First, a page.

Website Tip Friday
November 1, 2019
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Another one of the most prevalent, but easiest accessibility fix is using the correct heading structure. Screen readers and other accessibility technologies use the heading structure to help their users find their way around the page. And using incorrect headings hinders them. So let’s learn about how you can make sure your heading structure is correct. Because everyone — everyone — should be able to access your website.
Hey there and welcome back to Website Tip Friday. Today we’re going to be continuing on with our theme of accessibility for the month of October.
And today we’re going to tackle one relatively easy, but still vital accessibility fix: headings.
What exactly are headings? Headings are HTML tags that help define the hierarchy of a webpage. There’s always just one H1 or level one heading on a web page. Then you can have as many h2 headings as you want. And then h3 under those as you want and so on and so forth.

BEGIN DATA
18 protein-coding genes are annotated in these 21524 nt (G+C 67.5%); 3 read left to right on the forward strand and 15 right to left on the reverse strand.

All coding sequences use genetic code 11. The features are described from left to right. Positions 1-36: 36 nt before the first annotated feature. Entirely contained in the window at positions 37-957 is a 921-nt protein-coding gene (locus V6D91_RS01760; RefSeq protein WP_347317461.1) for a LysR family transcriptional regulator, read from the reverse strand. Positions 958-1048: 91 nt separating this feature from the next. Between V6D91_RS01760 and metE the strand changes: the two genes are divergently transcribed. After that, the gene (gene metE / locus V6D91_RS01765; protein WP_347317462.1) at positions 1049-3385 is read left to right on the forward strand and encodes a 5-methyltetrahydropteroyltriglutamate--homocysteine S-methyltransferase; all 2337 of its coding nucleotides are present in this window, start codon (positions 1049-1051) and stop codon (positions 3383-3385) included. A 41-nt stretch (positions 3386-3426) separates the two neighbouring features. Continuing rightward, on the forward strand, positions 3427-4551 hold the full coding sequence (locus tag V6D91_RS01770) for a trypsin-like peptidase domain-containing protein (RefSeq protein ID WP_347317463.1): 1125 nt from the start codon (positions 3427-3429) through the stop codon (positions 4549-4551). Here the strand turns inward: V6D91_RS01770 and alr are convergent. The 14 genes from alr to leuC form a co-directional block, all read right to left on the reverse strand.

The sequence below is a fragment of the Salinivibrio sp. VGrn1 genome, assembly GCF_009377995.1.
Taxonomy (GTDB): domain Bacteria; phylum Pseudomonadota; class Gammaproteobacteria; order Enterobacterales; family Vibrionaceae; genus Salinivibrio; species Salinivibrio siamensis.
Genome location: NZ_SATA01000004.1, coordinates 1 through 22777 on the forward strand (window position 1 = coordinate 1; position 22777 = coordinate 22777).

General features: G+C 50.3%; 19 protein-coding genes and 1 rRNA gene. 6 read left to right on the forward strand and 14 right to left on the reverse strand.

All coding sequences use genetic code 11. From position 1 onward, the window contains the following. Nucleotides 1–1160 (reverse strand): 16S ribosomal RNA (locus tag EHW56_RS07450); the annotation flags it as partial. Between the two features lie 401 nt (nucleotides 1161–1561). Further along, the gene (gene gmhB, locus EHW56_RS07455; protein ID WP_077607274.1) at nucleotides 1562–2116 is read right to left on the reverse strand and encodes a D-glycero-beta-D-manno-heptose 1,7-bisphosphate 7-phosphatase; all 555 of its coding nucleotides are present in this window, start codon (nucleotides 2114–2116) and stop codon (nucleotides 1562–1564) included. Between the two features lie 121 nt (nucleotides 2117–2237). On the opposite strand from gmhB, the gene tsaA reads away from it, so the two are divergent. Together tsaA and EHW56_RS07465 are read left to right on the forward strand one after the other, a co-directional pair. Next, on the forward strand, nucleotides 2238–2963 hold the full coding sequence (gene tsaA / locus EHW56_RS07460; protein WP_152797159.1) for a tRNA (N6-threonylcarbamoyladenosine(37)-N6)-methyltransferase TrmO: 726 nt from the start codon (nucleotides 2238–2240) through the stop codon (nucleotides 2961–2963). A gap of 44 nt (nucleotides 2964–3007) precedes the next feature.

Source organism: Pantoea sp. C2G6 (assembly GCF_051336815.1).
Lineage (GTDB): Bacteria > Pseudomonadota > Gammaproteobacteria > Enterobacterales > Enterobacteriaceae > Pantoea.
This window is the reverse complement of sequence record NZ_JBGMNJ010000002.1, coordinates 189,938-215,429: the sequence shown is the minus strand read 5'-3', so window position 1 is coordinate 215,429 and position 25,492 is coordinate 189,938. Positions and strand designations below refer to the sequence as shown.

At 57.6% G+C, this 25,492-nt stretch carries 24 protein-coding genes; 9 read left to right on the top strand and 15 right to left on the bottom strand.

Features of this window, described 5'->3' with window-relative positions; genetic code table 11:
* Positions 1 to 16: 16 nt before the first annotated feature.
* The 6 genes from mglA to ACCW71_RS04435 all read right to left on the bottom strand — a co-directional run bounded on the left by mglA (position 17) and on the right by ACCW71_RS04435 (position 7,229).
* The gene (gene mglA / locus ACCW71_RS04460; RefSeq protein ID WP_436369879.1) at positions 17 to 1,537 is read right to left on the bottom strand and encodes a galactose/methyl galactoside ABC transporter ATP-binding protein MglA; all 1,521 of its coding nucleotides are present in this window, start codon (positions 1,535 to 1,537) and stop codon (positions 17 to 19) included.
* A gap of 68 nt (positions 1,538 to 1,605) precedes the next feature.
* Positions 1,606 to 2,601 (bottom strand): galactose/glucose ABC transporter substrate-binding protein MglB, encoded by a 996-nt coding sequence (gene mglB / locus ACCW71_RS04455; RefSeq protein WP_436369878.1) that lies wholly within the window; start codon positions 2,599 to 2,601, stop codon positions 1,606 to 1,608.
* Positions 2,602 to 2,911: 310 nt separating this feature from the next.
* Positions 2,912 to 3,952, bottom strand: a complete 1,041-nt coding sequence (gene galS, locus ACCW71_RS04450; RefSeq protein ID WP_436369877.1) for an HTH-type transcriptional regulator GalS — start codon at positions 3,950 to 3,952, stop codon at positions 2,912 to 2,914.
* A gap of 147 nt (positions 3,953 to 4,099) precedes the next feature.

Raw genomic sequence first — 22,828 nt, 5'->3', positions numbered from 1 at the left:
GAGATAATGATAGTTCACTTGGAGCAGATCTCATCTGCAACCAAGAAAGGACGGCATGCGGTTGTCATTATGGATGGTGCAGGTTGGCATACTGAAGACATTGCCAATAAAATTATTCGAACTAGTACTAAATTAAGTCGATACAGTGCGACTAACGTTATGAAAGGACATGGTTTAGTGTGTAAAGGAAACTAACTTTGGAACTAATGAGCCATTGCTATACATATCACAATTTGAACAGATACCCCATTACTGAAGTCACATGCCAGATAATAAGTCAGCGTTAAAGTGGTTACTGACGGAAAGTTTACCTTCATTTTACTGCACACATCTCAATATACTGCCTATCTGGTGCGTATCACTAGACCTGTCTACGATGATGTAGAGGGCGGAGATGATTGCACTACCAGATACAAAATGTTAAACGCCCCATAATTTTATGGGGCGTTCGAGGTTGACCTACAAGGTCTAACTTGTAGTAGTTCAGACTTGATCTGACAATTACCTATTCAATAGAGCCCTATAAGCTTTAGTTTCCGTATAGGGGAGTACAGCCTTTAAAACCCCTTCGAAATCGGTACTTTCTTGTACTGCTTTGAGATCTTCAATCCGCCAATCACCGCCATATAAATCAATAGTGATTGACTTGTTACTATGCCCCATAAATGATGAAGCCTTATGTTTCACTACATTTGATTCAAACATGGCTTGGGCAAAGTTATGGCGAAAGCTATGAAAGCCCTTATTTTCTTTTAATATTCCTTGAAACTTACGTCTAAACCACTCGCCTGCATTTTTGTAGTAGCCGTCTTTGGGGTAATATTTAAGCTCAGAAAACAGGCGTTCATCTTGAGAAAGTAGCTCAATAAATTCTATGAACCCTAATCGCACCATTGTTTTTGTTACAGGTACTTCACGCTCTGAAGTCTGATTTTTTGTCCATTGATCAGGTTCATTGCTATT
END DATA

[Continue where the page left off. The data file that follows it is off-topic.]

An easy way to think about this is like the outlines you’ve might have done for writing projects you’ve done before. There’s the title, your main sections and then sub-sections inside of those.
So how does this help that website accessibility? Accessibility technology like screen readers and other browser plugins use those headings to provide easy navigation for users. And using an incorrect heading level can throw those off.
You can go into your website’s code to fix all of these headings pretty quickly. Or if you have a content management system, like WordPress, you should be able to easily change headings to match what you need. As long as the theme is coded correctly on the front end, you’ll be able to do it all of this from the post or page editor.
And depending on how big your website is and how accurate you’ve been using these headings before, it might take a long time just go through all of your posts and pages.
But it’s worth it and you really should take the time to do it. Because once again, as we’ve talked about all month, website accessibility matters.
Everyone — everyone — should be able to use your website.
Website Accessibility: Headings